The art of the mail box
Doug's creations ad an artistic touchJARED NICOLL
Elaborate letterboxes have been stopping traffic on Queen Charlotte Dr, says resident and designer Doug Collins.
Mr Collins has made about 23 custom letterboxes for residents along the stretch of road outside his home at Momorangi Bay over the last five years.
The retired 79-year-old former signwriter hand-crafted the boxes based on requests from people looking to add a personal touch to their postal service. Sometimes he charges just enough for the box and some plywood, about $100, but most of the time he treats them as a favour-in-kind and a hobby.
Designs included a mini courier post delivery van for the rural delivery driver, a snapper fish for the family who always seem to catch them in the bay, and a kingfisher for the couple who always see the birds when they arrive at their bach for a summer holiday.
"It's just a hobby of mine, it takes up a bit of time but it gives something to the residents," Mr Collins said.
"We get tourists stopping to take pictures, there can be quite a few in summer."
Each box took about a month to complete and often involved shaping plywood around the letterbox frame, suiting it to the design the person wants and painting the final product.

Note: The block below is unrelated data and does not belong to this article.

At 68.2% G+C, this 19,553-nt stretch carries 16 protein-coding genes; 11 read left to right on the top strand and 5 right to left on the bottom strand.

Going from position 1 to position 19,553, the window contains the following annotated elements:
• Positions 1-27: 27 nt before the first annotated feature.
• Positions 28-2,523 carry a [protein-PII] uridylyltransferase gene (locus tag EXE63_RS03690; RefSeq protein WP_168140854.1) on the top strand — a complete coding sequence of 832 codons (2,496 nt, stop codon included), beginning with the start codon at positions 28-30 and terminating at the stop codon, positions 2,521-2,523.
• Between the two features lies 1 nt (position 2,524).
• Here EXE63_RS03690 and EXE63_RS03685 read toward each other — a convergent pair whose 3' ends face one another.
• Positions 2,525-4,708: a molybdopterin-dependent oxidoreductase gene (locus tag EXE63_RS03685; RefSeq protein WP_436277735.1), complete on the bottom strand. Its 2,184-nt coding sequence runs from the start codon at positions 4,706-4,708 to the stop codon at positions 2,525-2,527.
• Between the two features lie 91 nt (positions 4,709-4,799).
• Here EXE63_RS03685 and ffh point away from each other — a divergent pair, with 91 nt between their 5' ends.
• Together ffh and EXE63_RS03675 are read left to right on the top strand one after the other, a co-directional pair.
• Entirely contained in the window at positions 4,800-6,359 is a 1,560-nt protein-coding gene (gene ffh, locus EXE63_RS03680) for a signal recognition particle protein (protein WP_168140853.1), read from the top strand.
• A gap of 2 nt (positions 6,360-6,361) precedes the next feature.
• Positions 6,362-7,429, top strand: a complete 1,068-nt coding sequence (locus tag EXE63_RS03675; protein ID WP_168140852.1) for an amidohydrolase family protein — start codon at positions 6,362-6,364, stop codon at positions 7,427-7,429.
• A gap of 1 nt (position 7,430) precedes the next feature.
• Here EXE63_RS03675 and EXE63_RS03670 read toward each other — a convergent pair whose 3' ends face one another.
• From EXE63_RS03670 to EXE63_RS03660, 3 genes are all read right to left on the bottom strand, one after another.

He donated several to Linkwater School to be sold in silent auctions or used as prizes at fundraisers.
A workman at the Havelock refuse transfer station saves old letterboxes and plywood dropped off at the station, which he passes on to Mr Collins.
His letterbox features a large, bright red horse with the body running down the side and a big grinning face on the front. He got the idea from a children's book which had a side-view of the horse and he completed the design when applying it to the box. "I just saw the picture and thought it would make a good one."
It sits next to a dog he made for his neighbours.
The customising craze started when a rural mailman living nearby held a letterbox competition five years ago with awards for the most artistic, useful and worst letterboxes. The winner of the worst letterbox received a new one as a prize.
Mr Collins enjoyed the idea so much he decided to keep it going and now receives requests from people who see his work.
The first one he made was a colourful tuatara with rigid scales shaped from moulding putty, but "after three years in the rain it started to lose its skin like the real thing."
He moved to the bay when he retired about eight years ago after spending two years travelling the country in a caravan.
His sister decided to buy land in the bay and subdivided it with him. The pair live in houses side-by-side.
Do you have an interesting letterbox? Send us a photo to firstname.lastname@example.org
- The Marlborough Express